Just upstream from the Soza Mesa Fault boundary between the Galiuro Volcanics and Willow Canyon formations, now walking in the canyon floor itself, we leave the Quaternary gravel/silt alluvium of the stream bed and walk upon the small Cretaceous Intrusion of diorite and andesite porphyry (identified above). This is younger than the Willow Canyon formation; Mick Meader suggests it may be a dike or conduit of one of the large stratovolcanos erupting during the Muleshoe Volcanics (which occurred about the time of the Cascabel Formation, see below), or possibly synchronous with the thrust-faulting period just discussed. (See also the cross-section map, B - B', in Hot Springs Canyon X-section). It runs along the canyon about 1/10 of a mile, then gives way to Willow Canyon Formation on the valley floor (and which also fills the canyon sides at this more upstream point).

The map below indicates major reference points for our further discussion. Along the Canyon from the Narrows through the Zig-zag Bend the immediately-visible outcroppings are Willow Canyon Formation.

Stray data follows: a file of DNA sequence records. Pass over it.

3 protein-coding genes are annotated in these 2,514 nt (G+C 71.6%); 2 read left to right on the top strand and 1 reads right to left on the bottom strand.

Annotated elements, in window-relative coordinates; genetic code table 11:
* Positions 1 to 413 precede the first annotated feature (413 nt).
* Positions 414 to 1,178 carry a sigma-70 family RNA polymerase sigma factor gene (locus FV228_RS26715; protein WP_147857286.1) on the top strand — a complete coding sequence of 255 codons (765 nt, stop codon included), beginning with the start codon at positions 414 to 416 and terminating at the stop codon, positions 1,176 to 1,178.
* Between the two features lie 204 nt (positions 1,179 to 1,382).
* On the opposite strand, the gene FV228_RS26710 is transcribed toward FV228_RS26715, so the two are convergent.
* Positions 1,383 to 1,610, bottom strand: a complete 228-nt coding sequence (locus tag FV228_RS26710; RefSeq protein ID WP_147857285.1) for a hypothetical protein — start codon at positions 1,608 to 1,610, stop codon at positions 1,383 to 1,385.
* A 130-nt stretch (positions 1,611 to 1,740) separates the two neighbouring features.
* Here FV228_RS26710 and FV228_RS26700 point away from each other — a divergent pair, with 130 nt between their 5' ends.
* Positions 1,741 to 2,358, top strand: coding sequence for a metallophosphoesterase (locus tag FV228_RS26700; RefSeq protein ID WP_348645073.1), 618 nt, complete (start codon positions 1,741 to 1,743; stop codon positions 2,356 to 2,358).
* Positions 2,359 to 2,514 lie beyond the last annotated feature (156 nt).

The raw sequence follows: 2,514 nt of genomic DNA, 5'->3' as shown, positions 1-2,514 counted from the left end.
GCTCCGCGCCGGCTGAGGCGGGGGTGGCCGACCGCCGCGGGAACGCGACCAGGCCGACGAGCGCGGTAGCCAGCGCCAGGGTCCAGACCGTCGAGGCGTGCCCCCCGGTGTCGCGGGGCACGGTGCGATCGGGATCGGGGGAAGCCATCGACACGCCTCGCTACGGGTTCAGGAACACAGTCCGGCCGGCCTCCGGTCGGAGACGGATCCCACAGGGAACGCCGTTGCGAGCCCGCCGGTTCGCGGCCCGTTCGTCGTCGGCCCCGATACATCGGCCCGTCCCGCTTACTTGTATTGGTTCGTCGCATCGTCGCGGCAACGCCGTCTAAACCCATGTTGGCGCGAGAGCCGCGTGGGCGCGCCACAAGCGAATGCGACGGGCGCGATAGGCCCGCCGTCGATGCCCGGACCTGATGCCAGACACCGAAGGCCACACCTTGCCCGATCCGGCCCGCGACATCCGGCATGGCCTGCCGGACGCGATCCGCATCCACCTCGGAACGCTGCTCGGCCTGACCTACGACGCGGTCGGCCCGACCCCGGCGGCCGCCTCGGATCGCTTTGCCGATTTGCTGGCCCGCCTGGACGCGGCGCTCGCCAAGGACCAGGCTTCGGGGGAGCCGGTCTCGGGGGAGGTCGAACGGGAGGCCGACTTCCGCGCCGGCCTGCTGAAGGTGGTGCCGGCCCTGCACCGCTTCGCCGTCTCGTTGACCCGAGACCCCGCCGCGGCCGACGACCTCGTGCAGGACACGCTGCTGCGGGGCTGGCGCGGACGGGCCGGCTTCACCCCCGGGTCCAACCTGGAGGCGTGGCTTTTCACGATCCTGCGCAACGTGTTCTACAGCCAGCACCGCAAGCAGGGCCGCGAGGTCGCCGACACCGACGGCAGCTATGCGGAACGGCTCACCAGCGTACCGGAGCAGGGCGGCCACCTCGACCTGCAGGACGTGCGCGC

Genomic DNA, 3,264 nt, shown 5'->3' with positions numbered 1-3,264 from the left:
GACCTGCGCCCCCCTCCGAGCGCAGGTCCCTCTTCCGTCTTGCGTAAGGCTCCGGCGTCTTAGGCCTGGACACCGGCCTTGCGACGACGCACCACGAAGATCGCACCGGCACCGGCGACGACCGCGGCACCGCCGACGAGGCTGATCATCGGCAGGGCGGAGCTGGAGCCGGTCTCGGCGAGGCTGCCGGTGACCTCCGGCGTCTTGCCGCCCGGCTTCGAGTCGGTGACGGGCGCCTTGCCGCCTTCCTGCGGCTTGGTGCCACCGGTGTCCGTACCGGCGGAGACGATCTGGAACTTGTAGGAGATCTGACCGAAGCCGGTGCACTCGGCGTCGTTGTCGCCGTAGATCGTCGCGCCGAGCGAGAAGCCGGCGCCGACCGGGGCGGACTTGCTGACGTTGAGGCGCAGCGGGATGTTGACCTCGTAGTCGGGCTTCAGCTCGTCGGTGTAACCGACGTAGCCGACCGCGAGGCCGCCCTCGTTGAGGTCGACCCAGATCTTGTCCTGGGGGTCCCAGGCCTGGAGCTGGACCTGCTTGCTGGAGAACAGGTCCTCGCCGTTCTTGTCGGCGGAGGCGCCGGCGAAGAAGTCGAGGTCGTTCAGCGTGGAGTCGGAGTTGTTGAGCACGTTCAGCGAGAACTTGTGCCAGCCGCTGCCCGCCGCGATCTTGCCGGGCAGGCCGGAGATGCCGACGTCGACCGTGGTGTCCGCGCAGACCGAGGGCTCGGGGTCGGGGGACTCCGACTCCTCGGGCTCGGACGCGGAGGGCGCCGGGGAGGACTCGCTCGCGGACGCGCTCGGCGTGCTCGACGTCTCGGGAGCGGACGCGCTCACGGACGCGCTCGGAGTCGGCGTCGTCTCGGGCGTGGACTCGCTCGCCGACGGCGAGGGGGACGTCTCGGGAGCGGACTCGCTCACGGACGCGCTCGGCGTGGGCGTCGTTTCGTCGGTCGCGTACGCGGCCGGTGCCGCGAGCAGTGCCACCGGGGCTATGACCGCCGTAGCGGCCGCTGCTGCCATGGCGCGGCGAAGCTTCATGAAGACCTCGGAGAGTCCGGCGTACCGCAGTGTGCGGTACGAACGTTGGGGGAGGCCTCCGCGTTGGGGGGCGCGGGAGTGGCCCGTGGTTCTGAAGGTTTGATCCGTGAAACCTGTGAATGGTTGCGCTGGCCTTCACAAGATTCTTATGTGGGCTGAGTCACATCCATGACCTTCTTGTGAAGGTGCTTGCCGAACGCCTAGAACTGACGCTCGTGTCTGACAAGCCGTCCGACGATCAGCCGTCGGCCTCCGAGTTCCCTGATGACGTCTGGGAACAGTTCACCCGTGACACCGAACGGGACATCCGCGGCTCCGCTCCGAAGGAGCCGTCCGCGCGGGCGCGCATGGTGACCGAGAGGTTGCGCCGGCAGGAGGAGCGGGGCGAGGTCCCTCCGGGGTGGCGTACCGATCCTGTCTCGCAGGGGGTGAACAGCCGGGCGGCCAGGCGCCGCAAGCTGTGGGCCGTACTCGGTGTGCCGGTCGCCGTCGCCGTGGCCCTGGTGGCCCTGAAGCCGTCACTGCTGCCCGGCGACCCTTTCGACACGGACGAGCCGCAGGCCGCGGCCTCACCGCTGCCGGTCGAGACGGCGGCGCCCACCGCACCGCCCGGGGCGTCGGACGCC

These torturously twisted and tilted, mostly reddish, stratified rocks of the Willow Canyon Formation line the walls of the canyon from the Red Trail up past The Nature Conservancy fence line and beyond the Zig-Zag Bend (where the canyon bends -- as one walks upstream -- from NE-ward to SW-ward and then NE-ward again over a short distance, first crossing the Nature Conservancy boundary and then re-entering our grazing lease, then crossing the boundary again), running to a point about 0.2 of a mile further upstream, where the oldest fault system in the canyon appears: the Hot Springs Canyon Fault, which marks the Thrust Fault boundary along which the Willow Canyon Formation was pushed upward and mostly outward in an easterly direction for considerable distances (possibly several kilometers) during the early Cenozoic Era, thrusting over a much more recent sedimentary formation of the Cretaceous era, the Cascabel Formation. The interface of these two formations is extremely complex in this vicinity, as you can see from this map below, where the Galiuro Volcanics downstream are shown in pink and the Willow Canyon [Kb] in pale green. The Cascabel Formation [Kc], into and over which the Willow Canyon has been thrust, is shown in yellow in the upper-right quadrant. Hot Springs Canyon runs from the yellow at bottom left (there marking the upstream extent of Quaternary Alluvium) and red (the small Cretaceous Intrusive formation), thence upward and somewhat to the right.